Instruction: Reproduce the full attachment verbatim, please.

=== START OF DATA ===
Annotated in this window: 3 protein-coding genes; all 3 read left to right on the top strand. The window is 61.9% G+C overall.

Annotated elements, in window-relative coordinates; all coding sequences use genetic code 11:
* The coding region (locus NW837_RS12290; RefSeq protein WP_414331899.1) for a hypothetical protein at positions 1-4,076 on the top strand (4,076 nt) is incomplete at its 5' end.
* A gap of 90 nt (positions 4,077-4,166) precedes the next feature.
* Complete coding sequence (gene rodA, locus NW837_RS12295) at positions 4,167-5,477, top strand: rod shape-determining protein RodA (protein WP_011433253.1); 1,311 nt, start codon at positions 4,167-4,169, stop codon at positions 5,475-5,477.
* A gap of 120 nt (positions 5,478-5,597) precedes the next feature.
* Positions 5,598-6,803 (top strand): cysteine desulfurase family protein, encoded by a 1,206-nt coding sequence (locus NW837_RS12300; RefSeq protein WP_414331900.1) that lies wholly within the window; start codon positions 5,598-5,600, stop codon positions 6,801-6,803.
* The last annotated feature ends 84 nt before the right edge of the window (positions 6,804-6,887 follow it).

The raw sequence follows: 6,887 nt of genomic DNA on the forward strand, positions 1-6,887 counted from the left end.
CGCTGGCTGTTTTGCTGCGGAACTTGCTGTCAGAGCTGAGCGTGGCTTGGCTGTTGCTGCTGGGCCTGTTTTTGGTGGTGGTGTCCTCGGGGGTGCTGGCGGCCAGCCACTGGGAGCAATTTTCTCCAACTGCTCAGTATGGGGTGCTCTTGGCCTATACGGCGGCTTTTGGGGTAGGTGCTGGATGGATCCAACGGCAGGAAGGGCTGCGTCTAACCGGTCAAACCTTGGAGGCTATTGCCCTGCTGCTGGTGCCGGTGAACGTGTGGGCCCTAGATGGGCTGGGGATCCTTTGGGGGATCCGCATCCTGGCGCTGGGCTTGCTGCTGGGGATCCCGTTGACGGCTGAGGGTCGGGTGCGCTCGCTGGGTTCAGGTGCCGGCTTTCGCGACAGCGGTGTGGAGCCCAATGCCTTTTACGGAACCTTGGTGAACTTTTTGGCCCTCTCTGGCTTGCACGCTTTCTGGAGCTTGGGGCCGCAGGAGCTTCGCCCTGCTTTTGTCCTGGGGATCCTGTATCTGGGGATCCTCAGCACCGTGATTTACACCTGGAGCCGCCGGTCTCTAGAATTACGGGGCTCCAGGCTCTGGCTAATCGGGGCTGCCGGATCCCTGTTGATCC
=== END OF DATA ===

Annotated in this window: 3 protein-coding genes; all 3 read left to right on the top strand. The window is 61.9% G+C overall.

Annotated elements, in window-relative coordinates; all coding sequences use genetic code 11:
* The coding region (locus NW837_RS12290; RefSeq protein WP_414331899.1) for a hypothetical protein at positions 1-4,076 on the top strand (4,076 nt) is incomplete at its 5' end.
* A gap of 90 nt (positions 4,077-4,166) precedes the next feature.
* Complete coding sequence (gene rodA, locus NW837_RS12295) at positions 4,167-5,477, top strand: rod shape-determining protein RodA (protein WP_011433253.1); 1,311 nt, start codon at positions 4,167-4,169, stop codon at positions 5,475-5,477.
* A gap of 120 nt (positions 5,478-5,597) precedes the next feature.
* Positions 5,598-6,803 (top strand): cysteine desulfurase family protein, encoded by a 1,206-nt coding sequence (locus NW837_RS12300; RefSeq protein WP_414331900.1) that lies wholly within the window; start codon positions 5,598-5,600, stop codon positions 6,801-6,803.
* The last annotated feature ends 84 nt before the right edge of the window (positions 6,804-6,887 follow it).

The raw sequence follows: 6,887 nt of genomic DNA on the forward strand, positions 1-6,887 counted from the left end.
CGCTGGCTGTTTTGCTGCGGAACTTGCTGTCAGAGCTGAGCGTGGCTTGGCTGTTGCTGCTGGGCCTGTTTTTGGTGGTGGTGTCCTCGGGGGTGCTGGCGGCCAGCCACTGGGAGCAATTTTCTCCAACTGCTCAGTATGGGGTGCTCTTGGCCTATACGGCGGCTTTTGGGGTAGGTGCTGGATGGATCCAACGGCAGGAAGGGCTGCGTCTAACCGGTCAAACCTTGGAGGCTATTGCCCTGCTGCTGGTGCCGGTGAACGTGTGGGCCCTAGATGGGCTGGGGATCCTTTGGGGGATCCGCATCCTGGCGCTGGGCTTGCTGCTGGGGATCCCGTTGACGGCTGAGGGTCGGGTGCGCTCGCTGGGTTCAGGTGCCGGCTTTCGCGACAGCGGTGTGGAGCCCAATGCCTTTTACGGAACCTTGGTGAACTTTTTGGCCCTCTCTGGCTTGCACGCTTTCTGGAGCTTGGGGCCGCAGGAGCTTCGCCCTGCTTTTGTCCTGGGGATCCTGTATCTGGGGATCCTCAGCACCGTGATTTACACCTGGAGCCGCCGGTCTCTAGAATTACGGGGCTCCAGGCTCTGGCTAATCGGGGCTGCCGGATCCCTGTTGATCC